June 24, 2019
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Janet Mills’ budget moves Maine in wrong direction

George Danby | BDN
George Danby | BDN

On Feb. 8, Gov. Janet Mills released the first biennial budget proposal of her term. The plan calls for more than $8 billion in spending over the next two years, an 11 percent increase, far exceeding the rate of inflation or personal income growth.

The governor’s budget lives up to her promise of not raising taxes, for which she should be commended. However overall spending levels within the package are far too high to be sustained into the future, particularly when considering the potential of a recession in the coming years.

In her inaugural address, Mills said “ We know that a recession is possible in the next few years.” It’s great to see the governor is thinking ahead, but the budget she released last month does not reflect this legitimate concern. Instead, excluding the state’s rainy day fund, it leaves only a cushion of $383,355 to protect taxpayers in the event of an economic downturn.

Maine’s Revenue Forecasting Committee warns that we are closer to the next recession than the last, but Mills’ proposal ignores this entirely. The Governor’s Budget Overview included a stress test that concluded a moderate recession would leave a $237 million shortfall by 2021, and a severe recession would leave a $400 million to $525 million shortfall by 2023.

If revenue projections pan out over the biennium, Maine may be able to avoid tax increases, but reducing overall spending would be the safest path forward. What’s troubling about this budget is that the funds we’ve allocated may not be enough to cover the full costs of some programs, and many of the priorities outlined in the proposal work against one another.

The governor’s budget proposes to spend $146.7 million on Medicaid expansion, but evidence from other states shows this may not be enough. A 2018 study by the Foundation for Government Accountability, a group founded on the power of work, illustrates that states expanding Medicaid have seen, on average, 92 percent cost overruns from initial projections, showing Maine may eventually need to allocate an additional $134 million to cover the full cost of the program.

If the current rate of Medicaid enrollment continues, the state is on track to exceed 70,000 enrollees by April 2020. Since Mills signed Executive Order 1 to expand Medicaid, an average of 1,120 newly eligible Mainers have enrolled weekly.

Not only does expansion pose important fiscal questions for Maine, but moral ones too. The bulk of the expansion population consists of childless, able-bodied adults. While the state spends hundreds of millions of dollars to expand services to these individuals, there are 1,598 Mainers with intellectual and developmental disabilities who continue to languish on Section 21 waitlists. Approximately 2,430 total Mainers are waiting for services under Medicaid and state-funded programs. Put simply, this plan prioritizes the wrong population.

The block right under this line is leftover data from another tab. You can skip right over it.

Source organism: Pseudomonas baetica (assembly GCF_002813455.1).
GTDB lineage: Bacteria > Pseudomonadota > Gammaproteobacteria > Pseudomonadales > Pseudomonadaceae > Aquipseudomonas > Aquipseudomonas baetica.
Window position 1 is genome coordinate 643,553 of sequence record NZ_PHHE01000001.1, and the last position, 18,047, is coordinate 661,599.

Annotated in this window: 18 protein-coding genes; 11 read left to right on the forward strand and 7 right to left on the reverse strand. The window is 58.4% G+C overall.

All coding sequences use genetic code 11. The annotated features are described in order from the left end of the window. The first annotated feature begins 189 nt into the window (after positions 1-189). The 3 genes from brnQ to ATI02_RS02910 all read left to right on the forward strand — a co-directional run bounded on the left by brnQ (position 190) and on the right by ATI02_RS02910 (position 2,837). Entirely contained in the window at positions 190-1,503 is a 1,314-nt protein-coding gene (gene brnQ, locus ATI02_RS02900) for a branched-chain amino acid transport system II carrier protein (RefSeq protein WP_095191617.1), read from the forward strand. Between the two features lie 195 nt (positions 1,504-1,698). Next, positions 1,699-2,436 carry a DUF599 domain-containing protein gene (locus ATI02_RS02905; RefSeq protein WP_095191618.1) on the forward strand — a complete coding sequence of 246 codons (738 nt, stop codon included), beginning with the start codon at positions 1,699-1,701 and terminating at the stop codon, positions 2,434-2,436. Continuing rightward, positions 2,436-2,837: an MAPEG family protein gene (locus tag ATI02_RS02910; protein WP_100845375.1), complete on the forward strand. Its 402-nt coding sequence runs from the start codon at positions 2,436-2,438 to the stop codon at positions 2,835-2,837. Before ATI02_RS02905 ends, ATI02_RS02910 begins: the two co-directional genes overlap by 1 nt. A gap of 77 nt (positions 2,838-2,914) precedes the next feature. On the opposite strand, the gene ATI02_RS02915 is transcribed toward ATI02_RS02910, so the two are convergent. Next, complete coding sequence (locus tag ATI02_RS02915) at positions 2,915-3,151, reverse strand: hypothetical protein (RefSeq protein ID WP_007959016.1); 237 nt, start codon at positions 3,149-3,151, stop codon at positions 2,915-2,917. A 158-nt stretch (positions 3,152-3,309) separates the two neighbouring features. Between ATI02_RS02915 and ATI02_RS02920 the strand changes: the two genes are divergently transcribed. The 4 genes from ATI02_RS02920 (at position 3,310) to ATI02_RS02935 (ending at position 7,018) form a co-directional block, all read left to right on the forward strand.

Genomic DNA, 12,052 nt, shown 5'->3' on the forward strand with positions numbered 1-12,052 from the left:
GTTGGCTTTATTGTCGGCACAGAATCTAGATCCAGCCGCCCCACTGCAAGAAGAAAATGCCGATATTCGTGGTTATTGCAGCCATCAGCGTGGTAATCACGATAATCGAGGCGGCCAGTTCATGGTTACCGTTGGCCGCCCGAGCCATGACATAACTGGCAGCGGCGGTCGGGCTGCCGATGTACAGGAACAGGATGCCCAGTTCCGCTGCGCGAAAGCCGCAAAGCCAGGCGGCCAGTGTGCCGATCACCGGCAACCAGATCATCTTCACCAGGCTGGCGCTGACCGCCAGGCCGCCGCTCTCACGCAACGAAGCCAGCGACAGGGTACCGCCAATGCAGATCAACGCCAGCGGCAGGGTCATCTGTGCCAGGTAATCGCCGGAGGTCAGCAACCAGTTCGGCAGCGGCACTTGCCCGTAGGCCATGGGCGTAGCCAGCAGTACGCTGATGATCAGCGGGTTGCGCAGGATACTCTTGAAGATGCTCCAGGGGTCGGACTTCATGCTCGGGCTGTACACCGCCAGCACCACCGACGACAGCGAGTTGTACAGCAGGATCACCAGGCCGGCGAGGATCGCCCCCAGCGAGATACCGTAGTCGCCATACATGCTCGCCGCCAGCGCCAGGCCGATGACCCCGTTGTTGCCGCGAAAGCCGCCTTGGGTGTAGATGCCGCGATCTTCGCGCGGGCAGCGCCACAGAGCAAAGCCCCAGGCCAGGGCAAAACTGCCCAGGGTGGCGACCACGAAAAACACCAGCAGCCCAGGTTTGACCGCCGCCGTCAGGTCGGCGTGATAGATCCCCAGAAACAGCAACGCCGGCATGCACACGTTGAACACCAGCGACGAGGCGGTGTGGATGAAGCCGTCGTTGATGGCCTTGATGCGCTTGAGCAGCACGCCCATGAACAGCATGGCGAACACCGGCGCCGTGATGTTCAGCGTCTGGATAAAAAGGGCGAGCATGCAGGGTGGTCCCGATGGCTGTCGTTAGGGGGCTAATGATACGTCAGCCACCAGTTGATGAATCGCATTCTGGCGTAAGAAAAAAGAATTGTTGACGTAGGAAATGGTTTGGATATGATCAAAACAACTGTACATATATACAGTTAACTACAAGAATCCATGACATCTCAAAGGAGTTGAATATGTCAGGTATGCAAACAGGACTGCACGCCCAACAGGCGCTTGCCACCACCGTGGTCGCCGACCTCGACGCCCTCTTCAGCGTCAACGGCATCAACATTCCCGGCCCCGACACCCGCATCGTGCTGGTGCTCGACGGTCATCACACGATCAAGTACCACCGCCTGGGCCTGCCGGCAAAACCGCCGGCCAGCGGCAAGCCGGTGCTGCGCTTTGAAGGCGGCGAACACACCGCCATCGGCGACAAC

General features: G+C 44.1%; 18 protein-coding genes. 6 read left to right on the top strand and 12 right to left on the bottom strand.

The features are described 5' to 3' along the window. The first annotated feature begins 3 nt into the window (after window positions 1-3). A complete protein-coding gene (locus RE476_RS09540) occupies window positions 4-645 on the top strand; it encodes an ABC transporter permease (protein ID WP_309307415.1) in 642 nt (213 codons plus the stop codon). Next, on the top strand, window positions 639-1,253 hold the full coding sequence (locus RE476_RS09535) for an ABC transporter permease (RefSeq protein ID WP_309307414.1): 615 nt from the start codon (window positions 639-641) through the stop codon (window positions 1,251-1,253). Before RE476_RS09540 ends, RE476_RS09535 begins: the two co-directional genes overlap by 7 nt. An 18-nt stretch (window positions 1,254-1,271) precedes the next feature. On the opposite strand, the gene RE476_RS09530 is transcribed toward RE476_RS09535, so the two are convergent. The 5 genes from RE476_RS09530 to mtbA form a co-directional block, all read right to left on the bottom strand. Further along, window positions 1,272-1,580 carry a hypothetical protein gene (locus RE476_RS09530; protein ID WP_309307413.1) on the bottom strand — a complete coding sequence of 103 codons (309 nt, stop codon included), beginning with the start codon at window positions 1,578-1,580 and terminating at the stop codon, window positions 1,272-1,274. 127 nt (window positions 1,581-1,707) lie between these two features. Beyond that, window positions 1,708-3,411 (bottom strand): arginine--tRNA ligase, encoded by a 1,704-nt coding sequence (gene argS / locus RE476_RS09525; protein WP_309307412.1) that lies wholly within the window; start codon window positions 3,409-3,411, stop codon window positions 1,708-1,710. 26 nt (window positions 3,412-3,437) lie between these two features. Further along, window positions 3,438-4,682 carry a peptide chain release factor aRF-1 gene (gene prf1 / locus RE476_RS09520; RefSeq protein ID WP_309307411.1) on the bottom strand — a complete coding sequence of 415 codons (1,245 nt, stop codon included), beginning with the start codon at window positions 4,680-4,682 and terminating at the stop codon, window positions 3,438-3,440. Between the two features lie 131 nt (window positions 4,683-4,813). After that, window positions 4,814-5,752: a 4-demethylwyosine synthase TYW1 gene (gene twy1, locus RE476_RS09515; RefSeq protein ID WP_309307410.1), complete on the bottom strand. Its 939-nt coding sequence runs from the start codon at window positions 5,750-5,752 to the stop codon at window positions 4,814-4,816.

Since the release of the budget proposal, Mills and her allies in the Legislature have stressed the importance of reducing property taxes, but the priorities in her budget do just the opposite. The plan calls for increasing revenue sharing to 2.5 percent in 2020 and 3 percent 2021 to provide relief for local property taxpayers, but as MHPC has outlined before, that relief doesn’t occur. Mills’ plan also outlines a mandated minimum teacher salary of $40,000 annually. The state’s long-term plan is to “ phase in local responsibility for teachers’ salaries.” This budget may cover the costs in this biennium, but it won’t be long until this burden is transferred to municipalities.

When pressed about whether her budget would actually reduce the property tax burden, Mills responded, “with more than 400 municipalities and thousands of different ways that they need to spend their money, I’m not sure that’s practical.”

That’s why it’s so important to rein in spending. Consider that, if Maine’s budget increased in line with inflation from 2005 to present, we would be spending just over $7 billion in the upcoming biennium, or roughly $1 billion less than what Mills has proposed.

If the goal is to reduce taxes and make it easier to live in Maine, spend less money; it’s that simple. Mills’ budget moves Maine in the opposite direction.

Adam Crepeau is a policy analyst at Maine Heritage Policy Center. The group’s analysis of the governor’s budget is at: mainepolicy.org/themillsbudget.

 



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